My very first time speaking in front of an elected body was in 2018, in front of the Portland Maine City Council. Earlier that year, I had finished training to learn how to run for office and was beginning to have the time and space to pay more attention to what was happening locally and nationally. In Maine, we were changing the school curriculum and making moves to remove Native mascots. Our city was also considering the change from Columbus Day to Indigenous Peoples Day during that time.
I was grateful to have a friend come with me to speak in front of an elected body. She offered to drive and go first so I could follow her lead on the protocols for speaking in front of council and so I wouldn’t have to be alone. I wrote it all out. I read it out loud to my family, including my mom, and when it was my turn, I stepped up to the mic to address the Council and Mayor, who were both in front of me. After I shared my statement, however, what I didn’t anticipate was for applause to erupt in the chambers.
The mayor quickly gaveled to call for silence, as Council rules stated that the chamber should be non-reactive and observe. Other speakers from our local tribes spoke after me, which included powerful words about why this opportunity was important to them. But another unexpected moment occurred when the community members spoke in opposition. “How dare we ask to change such a historic day? How dare we try to rewrite history?” Well, my friends, that’s precisely why we stand up to speak on that day and every second Tuesday in October since. To remind our communities that We Are Here. The motion that night passed unanimously to make the change to Indigenous Peoples’ Day, and the following year the state of Maine also made the change.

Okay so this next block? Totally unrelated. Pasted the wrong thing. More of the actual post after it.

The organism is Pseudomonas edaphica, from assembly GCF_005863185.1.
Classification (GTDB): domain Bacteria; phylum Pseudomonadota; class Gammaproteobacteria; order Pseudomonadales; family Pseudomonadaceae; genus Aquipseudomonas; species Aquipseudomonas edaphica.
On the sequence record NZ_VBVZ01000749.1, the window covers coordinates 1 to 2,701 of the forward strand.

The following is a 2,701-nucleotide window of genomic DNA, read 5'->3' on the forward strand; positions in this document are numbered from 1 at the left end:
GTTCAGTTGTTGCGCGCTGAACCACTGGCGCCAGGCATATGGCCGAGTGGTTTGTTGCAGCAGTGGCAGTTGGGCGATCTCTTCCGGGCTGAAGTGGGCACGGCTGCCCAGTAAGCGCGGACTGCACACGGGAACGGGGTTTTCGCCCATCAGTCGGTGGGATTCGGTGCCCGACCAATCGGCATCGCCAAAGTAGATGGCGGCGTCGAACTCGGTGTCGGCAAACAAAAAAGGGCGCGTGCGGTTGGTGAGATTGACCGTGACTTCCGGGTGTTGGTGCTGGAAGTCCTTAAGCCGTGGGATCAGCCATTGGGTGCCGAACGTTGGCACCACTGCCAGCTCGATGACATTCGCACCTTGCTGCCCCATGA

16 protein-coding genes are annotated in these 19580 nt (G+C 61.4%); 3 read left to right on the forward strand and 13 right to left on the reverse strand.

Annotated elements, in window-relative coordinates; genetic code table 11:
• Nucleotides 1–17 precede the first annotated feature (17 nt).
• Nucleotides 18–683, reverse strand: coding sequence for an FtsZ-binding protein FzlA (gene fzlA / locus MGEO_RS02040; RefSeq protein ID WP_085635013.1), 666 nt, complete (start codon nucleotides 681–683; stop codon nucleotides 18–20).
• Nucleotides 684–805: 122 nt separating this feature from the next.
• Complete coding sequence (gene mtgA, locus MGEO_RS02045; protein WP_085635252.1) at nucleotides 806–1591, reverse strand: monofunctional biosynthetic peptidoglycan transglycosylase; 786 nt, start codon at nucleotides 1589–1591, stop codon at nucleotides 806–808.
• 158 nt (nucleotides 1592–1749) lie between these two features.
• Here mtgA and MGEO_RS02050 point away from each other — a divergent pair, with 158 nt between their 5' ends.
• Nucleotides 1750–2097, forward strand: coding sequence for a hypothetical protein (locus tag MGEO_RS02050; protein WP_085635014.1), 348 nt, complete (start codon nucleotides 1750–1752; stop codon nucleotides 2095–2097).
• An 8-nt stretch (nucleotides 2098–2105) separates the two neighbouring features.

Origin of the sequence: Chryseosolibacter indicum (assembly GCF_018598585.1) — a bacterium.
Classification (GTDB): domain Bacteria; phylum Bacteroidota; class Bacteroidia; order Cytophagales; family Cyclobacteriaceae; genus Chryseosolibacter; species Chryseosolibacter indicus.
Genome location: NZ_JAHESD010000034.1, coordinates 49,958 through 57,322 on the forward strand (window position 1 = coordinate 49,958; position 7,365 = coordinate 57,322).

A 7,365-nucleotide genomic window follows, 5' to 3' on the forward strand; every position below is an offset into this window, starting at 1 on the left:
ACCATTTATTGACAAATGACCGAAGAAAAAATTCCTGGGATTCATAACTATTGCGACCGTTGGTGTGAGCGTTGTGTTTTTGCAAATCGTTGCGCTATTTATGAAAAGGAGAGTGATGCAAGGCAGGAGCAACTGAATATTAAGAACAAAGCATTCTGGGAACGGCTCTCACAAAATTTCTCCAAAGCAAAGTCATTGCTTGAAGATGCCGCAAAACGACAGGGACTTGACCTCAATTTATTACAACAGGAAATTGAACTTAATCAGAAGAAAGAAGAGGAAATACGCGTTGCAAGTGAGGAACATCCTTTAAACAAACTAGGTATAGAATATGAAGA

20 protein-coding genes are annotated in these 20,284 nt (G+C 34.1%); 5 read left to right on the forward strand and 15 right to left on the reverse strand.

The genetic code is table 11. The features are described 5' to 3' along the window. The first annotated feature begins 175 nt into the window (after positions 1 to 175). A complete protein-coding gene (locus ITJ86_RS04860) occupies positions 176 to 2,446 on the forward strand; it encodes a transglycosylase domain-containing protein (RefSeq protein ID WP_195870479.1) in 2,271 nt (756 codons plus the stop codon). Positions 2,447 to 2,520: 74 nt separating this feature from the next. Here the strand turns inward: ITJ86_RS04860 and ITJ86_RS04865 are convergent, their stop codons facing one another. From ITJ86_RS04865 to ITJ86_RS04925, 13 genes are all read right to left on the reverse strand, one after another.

Four years later, in 2022, I am in my second year as an At-Large City Councilor for Portland, ME – the first Native woman to hold this seat. I have had the privilege to read our proclamation recognizing Indigenous Peoples Day each year since 2020. I do not take this action lightly, and it does not ever become routine. I have this opportunity, I hold this space, and I do this work because of the generations who came before me and made it possible.
My name is April Fournier; I use she/her pronouns, I am Diné, and I am a guest on the land of the peoples of the Dawnland, the Penobscot, Maliseet, Miq Maq, and Passamaquoddy. I am proud to serve my community and continue to create space to recognize our important accomplishments for my generation and the generations to come.
View the City of Portland’s Resolution Recognizing Indigenous Peoples’ Day.
About the Author
April Fournier is an At-Large Member on the Portland, ME City Council. She is Diné of the Navajo Nation.